And then the severe depression came on like a chilling darkness, so black and suffocating that I thought I might not find light again. I was exhausted all the time and could barely function. I used food to stay awake. I used food to continue working long after I was too exhausted to think coherently.
During this time I started to wonder if I might have Bipolar Disorder. I seemed to fit the profile well, but I had never been officially diagnosed. I asked my therapist about it, but she seemed to think that I was simply an addict in relapse suffering from depression.
I tried during those months of blackness to regain my abstinence. I would do great for a few days, and then those foods would call to me so loudly that I would find my hand in the cookie jar once again. Nothing stuck. My weight was rising so rapidly that I had just a few pairs of pants and shirts that fit. Work was stressful and overwhelming. My marriage had deteriorated. My life had become unmanageable.
And then something happened that brought me out of the fog. I woke up from that fog to discover that I hurt all over. My body and my mind felt like I had been in a terrible accident, and I was just beginning the rehab process. I knew I had to find a path back to abstinence, begin meditating again, and put more work into taking care of my needs. I found strength in reducing carbohydrates from my daily intake, but that didn’t seem like enough, so I cranked up the healthy fats and reduced carbs a little more. Within a few weeks, I was feel so much better.
Unfortunately, that is when I realized the extent of the damage I had done to all areas of my life. I had trashed my body, my brain, my wallet, and my relationships to important people in my life. I slowly started the process of reclaiming the peace I had lost, which meant decluttering my home, managing my bills, healing shattered relationships, and caring for my body.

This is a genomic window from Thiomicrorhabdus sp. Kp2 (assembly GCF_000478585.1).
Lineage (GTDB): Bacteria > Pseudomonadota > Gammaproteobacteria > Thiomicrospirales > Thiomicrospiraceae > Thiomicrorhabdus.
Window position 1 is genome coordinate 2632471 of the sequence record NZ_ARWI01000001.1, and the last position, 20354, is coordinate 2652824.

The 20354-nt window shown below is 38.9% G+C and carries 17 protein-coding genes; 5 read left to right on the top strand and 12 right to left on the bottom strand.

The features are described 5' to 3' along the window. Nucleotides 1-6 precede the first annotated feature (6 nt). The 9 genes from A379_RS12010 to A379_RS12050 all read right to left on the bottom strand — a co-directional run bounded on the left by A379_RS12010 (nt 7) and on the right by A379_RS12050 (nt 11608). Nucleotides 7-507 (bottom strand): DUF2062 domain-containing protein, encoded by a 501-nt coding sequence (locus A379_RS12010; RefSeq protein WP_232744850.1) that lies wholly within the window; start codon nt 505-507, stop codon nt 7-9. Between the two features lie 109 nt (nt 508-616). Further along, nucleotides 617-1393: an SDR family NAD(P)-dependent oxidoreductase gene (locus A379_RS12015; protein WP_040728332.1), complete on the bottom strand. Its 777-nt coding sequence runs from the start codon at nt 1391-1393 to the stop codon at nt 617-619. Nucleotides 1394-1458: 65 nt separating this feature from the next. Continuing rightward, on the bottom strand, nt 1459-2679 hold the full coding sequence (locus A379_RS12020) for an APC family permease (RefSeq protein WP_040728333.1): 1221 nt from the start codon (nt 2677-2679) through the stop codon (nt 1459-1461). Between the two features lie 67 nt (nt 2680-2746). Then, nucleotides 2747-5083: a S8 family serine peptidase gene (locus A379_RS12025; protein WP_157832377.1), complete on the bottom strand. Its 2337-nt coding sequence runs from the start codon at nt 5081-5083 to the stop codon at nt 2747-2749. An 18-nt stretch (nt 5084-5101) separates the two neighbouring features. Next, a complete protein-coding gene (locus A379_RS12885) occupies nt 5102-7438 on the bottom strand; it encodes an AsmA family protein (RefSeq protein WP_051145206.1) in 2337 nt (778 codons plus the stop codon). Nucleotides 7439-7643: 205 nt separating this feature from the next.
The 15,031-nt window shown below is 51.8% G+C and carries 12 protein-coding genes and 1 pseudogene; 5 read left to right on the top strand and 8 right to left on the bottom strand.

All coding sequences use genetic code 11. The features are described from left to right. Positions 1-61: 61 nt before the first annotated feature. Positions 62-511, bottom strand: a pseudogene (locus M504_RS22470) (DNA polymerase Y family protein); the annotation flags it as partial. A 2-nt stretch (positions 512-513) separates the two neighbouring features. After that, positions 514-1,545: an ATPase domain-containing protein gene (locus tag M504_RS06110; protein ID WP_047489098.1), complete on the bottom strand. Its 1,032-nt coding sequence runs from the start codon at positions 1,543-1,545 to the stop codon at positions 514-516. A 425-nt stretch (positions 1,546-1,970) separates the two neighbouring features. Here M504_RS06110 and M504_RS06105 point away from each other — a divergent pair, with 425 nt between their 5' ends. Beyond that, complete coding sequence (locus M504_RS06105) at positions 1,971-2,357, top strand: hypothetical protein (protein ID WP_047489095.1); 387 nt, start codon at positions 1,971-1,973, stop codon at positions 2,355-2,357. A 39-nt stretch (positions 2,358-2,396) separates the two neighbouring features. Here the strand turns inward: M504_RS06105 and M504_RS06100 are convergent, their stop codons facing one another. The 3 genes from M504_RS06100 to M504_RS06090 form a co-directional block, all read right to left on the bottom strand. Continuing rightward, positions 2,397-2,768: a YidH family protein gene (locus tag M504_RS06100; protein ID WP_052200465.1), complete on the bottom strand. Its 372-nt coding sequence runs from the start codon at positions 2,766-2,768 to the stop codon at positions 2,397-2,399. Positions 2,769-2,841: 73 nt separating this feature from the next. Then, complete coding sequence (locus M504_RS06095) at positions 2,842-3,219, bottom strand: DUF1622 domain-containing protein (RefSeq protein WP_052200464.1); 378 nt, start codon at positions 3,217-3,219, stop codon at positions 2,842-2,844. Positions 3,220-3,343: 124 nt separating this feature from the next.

From all of this, it has become painfully obvious that I indeed have more mental disorders than have been diagnosed, but they have been hidden by my drug of choice: food. In a sense, I wonder who could blame me? I started binge eating (as far as I can remember) around age 11, which for me was the onset of puberty. Science has shown for decades that many mental disorders emerge during this volatile time.
Looking back, there is no doubt that I suffered depression as an adolescent. Whether I had Bipolar Disorder then or not remains to be seen, but as the years have gone by, patterns have emerged that point to that diagnosis. Soon, I will see a psychiatrist to get more answers and hopefully come to an even more meaningful understand of what the food has been hiding all these years. I took my first compulsive bite somewhere around 32 years ago. I long for the day when I take my last.
Do you want to read more of my journey through more than 30 years of battling food addiction? Check out my memoir: The Optimistic Food Addict: Recovering from Binge Eating Disorder.